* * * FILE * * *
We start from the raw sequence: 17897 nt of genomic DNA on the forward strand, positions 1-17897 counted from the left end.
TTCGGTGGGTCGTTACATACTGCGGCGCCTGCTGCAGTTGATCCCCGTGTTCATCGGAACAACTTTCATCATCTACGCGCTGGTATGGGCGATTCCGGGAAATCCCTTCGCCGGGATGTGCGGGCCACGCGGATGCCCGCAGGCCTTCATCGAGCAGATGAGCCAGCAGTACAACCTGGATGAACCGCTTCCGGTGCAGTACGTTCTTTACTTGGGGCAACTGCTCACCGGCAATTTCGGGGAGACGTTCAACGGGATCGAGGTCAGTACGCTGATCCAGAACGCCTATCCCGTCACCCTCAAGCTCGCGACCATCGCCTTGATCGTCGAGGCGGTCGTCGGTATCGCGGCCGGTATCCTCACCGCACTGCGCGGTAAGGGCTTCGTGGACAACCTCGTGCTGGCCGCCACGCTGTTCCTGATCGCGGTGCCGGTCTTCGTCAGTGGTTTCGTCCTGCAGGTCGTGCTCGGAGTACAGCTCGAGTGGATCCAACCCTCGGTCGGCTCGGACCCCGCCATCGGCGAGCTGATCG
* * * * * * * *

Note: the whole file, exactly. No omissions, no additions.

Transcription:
We start from the raw sequence: 17897 nt of genomic DNA on the forward strand, positions 1-17897 counted from the left end.
TTCGGTGGGTCGTTACATACTGCGGCGCCTGCTGCAGTTGATCCCCGTGTTCATCGGAACAACTTTCATCATCTACGCGCTGGTATGGGCGATTCCGGGAAATCCCTTCGCCGGGATGTGCGGGCCACGCGGATGCCCGCAGGCCTTCATCGAGCAGATGAGCCAGCAGTACAACCTGGATGAACCGCTTCCGGTGCAGTACGTTCTTTACTTGGGGCAACTGCTCACCGGCAATTTCGGGGAGACGTTCAACGGGATCGAGGTCAGTACGCTGATCCAGAACGCCTATCCCGTCACCCTCAAGCTCGCGACCATCGCCTTGATCGTCGAGGCGGTCGTCGGTATCGCGGCCGGTATCCTCACCGCACTGCGCGGTAAGGGCTTCGTGGACAACCTCGTGCTGGCCGCCACGCTGTTCCTGATCGCGGTGCCGGTCTTCGTCAGTGGTTTCGTCCTGCAGGTCGTGCTCGGAGTACAGCTCGAGTGGATCCAACCCTCGGTCGGCTCGGACCCCGCCATCGGCGAGCTGATCG